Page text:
“None of the dead come back. But some stay.”

                –St John the Divine

Halloween is just around the corner so what better way to spend the holiday than scouring Netflix for a good old-fashioned fright fest? With quite a few Netflix original horror flix dumped on the service over the past few weeks, I thought I’d take a look at one of the newer ones. Enter ‘Malevolent,’ a decent yet unoriginal voyage to remind us that things that go bump in the night aren’t always of the supernatural variety.

Florence Pugh’s “Angela” is the only standout character in the movie.

Angela and Jackson are siblings from the US that have relocated to Scotland. With their friends Elliott and Beth, they run a medium service to rid people’s homes of ghosts but, in reality, they are charlatans, scamming people for a quick buck. Things change though when, at the start of the movie, Angela begins to see and hear voices the others don’t. Jackson—who should be nominated as one of the most unlikable protagonists in a film this year—doesn’t believe her. As Angela questions her own sanity, she gets a deeper understanding of her mother’s life and the cause behind her death. Ready to give up the medium ruse Jackson—due to owing money to men of questionable standing—convinces her to take one more job; that commissioned by the Green Estate.

It’s not a guess to imagine what happens from here. Though the last job gave Angela but a glimpse her connection to the spirit world, from the moment she steps into the Green Estate home, she knows things aren’t going to go smoothly. What follows is a slow burn unfolding of a grisly tale where Angela learns that seeing ghosts are the only thing she needs to be worried about.

To create the requisite tension necessary to foster an atmosphere of dread, a horror movie needs to balance the

When Angela starts seeing ghosts at the Green Estate, she knows they are trying to tell her something.

scales between its own unique approach and fine-tuning the normal genre tropes to fit its particular story. In some regards, ‘Malevolent’ succeeds: unique camera angles (at least in the beginning) from what one is used to, throws the viewer off-balance, and a deliberate pace that almost forces the viewer to anticipate what lies around the next corner. The use of background voices is done extremely well, to the point that the audience may find themselves glancing over their shoulders. Unfortunately, there are too many negatives that sap the movie’s overall success. The musical score is somewhat lazy and unoriginal. Save for the eerily creepy rendition of “Beep Beep”, it gives no real support to help build tension or dread. The decision to have the primary events all occur during the daylight is a curious one: though an oft-used tool in horror, there’s something to be said for the success darkness has of creating an ominous atmosphere. Were it a stronger movie, this may not have mattered but Malevolent doesn’t have a story (or actors) strong enough to make up for what would have been a trope-y decision.the visual aspect, there are some decent elements of horror present. This is an effects-light movie and while the majority of these moments don’t occur until the last third of the film but they do help create the vibe that something horrific is happening before our very eyes. A few spotty camera angles add to the tension but it’s not enough to impress most viewers.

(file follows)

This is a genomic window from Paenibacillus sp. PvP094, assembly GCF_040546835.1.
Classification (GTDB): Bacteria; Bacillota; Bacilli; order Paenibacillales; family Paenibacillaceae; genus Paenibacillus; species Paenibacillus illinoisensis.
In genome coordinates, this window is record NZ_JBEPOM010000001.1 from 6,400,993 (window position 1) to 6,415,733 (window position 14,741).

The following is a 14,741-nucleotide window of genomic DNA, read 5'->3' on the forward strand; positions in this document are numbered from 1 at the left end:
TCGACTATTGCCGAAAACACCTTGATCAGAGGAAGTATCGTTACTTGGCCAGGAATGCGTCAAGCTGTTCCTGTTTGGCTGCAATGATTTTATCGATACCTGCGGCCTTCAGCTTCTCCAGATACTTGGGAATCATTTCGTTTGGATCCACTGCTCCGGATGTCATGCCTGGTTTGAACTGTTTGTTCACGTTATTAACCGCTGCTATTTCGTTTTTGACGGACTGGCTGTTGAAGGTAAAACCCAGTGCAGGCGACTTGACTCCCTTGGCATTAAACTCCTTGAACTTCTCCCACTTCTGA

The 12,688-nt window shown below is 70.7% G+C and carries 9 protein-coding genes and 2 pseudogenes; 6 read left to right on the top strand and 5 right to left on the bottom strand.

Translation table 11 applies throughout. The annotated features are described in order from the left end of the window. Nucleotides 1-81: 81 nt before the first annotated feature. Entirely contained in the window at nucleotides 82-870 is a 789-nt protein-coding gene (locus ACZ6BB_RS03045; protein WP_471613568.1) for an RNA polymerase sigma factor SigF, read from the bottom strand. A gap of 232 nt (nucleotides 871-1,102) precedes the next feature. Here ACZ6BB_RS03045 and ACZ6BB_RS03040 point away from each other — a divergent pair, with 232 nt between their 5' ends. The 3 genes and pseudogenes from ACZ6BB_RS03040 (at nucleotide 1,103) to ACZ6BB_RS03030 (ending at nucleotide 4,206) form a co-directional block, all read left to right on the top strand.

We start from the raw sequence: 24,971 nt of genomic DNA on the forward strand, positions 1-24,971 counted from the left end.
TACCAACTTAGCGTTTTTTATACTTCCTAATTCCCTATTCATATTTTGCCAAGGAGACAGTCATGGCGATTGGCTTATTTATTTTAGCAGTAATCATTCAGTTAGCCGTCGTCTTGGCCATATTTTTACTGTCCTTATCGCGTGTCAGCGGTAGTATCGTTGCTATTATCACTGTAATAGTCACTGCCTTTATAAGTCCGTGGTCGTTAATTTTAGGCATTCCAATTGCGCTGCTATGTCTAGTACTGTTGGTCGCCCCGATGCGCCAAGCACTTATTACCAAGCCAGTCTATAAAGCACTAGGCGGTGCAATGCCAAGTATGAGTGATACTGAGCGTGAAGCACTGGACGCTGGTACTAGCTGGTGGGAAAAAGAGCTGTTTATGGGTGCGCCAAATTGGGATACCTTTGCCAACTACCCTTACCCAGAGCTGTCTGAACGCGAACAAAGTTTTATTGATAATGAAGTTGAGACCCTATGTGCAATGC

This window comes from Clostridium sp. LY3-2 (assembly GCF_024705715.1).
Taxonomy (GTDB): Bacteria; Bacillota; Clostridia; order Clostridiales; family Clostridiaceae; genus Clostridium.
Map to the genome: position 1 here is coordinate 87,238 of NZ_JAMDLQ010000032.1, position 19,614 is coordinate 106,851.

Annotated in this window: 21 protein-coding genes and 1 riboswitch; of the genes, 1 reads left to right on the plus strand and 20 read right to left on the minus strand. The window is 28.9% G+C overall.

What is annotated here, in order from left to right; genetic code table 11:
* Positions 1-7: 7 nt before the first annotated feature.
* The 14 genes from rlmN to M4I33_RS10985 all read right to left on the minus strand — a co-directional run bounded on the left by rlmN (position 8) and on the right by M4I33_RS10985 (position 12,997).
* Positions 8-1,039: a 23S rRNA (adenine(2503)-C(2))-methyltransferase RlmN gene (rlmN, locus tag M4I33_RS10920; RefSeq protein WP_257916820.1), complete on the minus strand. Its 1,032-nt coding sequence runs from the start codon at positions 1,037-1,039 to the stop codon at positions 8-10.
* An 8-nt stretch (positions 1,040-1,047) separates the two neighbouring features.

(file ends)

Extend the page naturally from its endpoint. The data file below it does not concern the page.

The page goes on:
In all, ‘Malevolent’ is a low-budget affair that, in some ways, comes across as mid-level found footage-type film. There is nothing about it that stands out and only the primary protagonist, Angela, feels more than a two-dimensional character cutout. There are better things on Netflix than ‘Malevolent,’ and though there were a handful of moments, it’s a forgettable 90-minute fest that’ll quickly fade from memory.

‘Malevolent’ – Netflix Original